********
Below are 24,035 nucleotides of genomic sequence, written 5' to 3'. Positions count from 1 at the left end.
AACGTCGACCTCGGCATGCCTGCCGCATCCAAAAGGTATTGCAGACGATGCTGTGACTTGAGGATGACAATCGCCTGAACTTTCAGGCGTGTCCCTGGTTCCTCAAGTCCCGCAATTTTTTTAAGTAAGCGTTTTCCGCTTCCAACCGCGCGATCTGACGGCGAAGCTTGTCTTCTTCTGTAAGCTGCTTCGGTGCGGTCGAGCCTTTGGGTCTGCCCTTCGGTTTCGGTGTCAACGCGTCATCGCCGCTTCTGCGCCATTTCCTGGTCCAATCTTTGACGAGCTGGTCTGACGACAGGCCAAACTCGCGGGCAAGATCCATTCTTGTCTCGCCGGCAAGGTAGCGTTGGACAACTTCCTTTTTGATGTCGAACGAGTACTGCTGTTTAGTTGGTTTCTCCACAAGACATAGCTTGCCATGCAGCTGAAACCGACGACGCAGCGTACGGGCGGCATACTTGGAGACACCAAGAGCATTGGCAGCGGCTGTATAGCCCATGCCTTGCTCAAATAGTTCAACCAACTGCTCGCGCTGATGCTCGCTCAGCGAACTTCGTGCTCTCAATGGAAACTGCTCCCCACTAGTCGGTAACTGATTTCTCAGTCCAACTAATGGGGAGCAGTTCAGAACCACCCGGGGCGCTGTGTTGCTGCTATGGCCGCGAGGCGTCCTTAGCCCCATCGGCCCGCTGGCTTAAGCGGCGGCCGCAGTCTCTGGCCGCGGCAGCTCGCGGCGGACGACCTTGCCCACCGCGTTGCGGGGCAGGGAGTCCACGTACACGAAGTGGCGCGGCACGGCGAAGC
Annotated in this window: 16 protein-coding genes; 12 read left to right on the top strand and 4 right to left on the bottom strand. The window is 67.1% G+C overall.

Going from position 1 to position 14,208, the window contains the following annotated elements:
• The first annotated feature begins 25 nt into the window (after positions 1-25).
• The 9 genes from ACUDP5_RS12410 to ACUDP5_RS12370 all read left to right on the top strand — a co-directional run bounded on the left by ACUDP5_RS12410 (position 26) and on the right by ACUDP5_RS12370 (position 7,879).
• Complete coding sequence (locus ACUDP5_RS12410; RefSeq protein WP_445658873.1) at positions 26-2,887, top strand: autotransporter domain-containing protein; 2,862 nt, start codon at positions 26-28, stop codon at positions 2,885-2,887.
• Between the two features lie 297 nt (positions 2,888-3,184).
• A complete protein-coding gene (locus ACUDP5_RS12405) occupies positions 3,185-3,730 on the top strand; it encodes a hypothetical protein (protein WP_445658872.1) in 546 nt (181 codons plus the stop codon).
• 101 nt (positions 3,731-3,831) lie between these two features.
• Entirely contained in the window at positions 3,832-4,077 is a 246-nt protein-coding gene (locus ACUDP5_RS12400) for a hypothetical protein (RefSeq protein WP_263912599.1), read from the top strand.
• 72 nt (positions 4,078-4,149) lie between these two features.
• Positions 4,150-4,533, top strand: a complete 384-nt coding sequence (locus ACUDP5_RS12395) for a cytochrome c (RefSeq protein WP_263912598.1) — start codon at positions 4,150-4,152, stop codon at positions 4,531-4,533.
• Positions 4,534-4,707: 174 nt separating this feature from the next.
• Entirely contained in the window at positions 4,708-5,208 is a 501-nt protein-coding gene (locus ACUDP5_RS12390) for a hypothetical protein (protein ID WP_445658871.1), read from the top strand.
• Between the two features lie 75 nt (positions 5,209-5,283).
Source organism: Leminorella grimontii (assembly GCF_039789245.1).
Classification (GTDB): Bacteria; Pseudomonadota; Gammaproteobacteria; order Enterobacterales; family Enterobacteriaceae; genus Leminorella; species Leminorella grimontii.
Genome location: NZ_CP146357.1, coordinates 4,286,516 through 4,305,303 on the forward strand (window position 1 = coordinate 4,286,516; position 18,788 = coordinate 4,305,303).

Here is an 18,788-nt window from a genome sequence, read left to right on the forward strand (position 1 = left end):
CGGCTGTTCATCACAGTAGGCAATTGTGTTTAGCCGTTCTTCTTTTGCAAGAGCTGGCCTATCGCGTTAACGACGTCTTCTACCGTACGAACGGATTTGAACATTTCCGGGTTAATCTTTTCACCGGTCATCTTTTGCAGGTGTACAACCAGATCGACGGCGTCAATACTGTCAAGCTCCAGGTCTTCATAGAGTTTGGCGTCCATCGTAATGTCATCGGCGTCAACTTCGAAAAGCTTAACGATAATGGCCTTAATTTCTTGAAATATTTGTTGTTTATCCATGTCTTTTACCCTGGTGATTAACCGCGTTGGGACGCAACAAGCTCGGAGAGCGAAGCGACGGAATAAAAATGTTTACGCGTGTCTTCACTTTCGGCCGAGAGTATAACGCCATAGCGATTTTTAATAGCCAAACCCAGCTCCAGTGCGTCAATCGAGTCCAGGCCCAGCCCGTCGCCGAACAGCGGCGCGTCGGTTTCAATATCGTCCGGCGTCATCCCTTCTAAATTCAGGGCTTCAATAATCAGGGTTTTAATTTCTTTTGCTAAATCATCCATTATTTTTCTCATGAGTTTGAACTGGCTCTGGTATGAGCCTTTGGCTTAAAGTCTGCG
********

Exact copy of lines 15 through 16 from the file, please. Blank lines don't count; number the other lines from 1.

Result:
• Entirely contained in the window at positions 4,708-5,208 is a 501-nt protein-coding gene (locus ACUDP5_RS12390) for a hypothetical protein (protein ID WP_445658871.1), read from the top strand.
• Between the two features lie 75 nt (positions 5,209-5,283).